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2,700 New Trees To Be Planted In Sandy-Ravaged Long Beach

LONG BEACH, N.Y. (CBSNewYork) -- The City of Long Beach, ravaged by Superstorm Sandy in the fall of 2012, is about to get a new look.

As CBS2's Carolyn Gusoff reported, thousands of trees will soon replace what floodwaters and winds destroyed.

Currently, a barren landscape and empty sidewalks are all that remains where rows of century-old sycamore trees used to stand. In Long Beach, the City by the Sea that has come so far since Sandy, residents said the stark look hurts morale.

"It doesn't have that tree-lined, beautiful look anymore," said Jean Rondina of Long Beach. "It's bald."

"It doesn't look a suburb," another resident said. "There's no greenery."

Long Beach lost more than half of its trees when Superstorm Sandy's salt water submerged the barrier island.

Certified arborists decided what needed to be chopped down for safety.

"We can't get our old trees back -- that I know," Rondina said. "They're gone."

But soon, there will be new life and a new look.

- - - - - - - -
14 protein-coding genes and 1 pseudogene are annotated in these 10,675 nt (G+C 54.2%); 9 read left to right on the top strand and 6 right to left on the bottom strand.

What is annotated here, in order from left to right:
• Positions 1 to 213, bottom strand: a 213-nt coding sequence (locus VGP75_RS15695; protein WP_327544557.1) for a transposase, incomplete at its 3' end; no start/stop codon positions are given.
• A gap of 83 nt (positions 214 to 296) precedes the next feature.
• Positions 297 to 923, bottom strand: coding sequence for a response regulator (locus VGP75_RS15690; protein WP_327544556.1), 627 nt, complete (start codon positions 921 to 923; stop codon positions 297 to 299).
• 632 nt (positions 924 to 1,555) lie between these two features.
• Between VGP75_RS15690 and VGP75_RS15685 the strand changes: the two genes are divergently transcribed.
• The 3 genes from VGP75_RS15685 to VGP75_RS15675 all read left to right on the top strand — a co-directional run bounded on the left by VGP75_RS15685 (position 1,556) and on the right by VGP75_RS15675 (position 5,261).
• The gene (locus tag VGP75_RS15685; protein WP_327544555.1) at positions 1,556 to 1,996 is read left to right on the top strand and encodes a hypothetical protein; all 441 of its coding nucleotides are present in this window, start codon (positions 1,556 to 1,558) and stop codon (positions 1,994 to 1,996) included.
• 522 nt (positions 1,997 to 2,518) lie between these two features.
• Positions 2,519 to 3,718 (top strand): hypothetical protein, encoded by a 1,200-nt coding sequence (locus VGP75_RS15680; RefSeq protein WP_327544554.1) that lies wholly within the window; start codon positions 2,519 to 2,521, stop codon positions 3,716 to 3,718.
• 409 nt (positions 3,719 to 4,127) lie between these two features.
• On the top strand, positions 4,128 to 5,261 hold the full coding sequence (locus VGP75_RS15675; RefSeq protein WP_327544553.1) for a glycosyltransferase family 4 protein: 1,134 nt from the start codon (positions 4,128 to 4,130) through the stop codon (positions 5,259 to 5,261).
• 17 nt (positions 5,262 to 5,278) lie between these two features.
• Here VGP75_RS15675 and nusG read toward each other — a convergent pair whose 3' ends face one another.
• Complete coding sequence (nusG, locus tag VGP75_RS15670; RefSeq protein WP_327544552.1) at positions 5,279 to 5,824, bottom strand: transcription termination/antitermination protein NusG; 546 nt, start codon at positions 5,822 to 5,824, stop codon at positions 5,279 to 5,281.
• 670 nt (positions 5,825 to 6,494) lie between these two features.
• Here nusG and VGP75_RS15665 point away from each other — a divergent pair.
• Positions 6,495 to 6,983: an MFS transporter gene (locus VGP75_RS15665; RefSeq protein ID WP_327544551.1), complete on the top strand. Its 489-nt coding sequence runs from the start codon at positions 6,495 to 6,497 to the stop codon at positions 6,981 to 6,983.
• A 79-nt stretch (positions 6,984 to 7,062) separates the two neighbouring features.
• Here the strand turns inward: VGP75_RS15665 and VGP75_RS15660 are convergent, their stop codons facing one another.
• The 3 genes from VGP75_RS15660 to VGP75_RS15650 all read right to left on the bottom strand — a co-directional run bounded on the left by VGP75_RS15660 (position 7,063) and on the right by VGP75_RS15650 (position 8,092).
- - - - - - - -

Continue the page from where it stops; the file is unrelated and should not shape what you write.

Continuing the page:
"I think it's going to look great," said Long Beach City Manager Jack Schnirman. "We're planting trees that are quite mature -- over 12 feet tall -- so we're not talking about little baby saplings here."

Long Beach officials were set to vote Tuesday night on a tree replanting master plan, calling for 2,700 new trees spread across every city block.

But while the Federal Emergency Management Administration paid for tree removal, the federal agency refuses to pay the $1.3 million for replanting.

City officials will appeal. Trees, they argue, offer more than natural beauty. They say the trees are needed to absorb storm water in future hurricanes.

And there are even more benefits to trees, residents said.

"The air we breathe -- we need the trees for our health," said Long Beach resident Kelly Martinsen.

Fifty species of trees are Long beach bound. In a lesson learned after Sandy, the trees being brought in are native trees -- stronger and more wind-resistant.

"You want trees have a stronger wood versus weak-wood trees; trees that grow in shapes that are more open so the wind can pass through," said Richard Abate, a landscape designer at Hicks Nurseries.

After already having rebuilt homes, beaches and its boardwalk, the city of Long Beach replants the new trees by the hundreds next month. The new look of Long Beach should be complete in June.

FEMA said Monday the replanting of trees is not eligible for funding under agency policy and federal law.

But FEMA also said its policy is to ensure that its disaster relief efforts benefit the environment. The agency said it has worked with volunteer groups to identify where trees can be planted – both to replace what was lost during Sandy and to protect against future storms.

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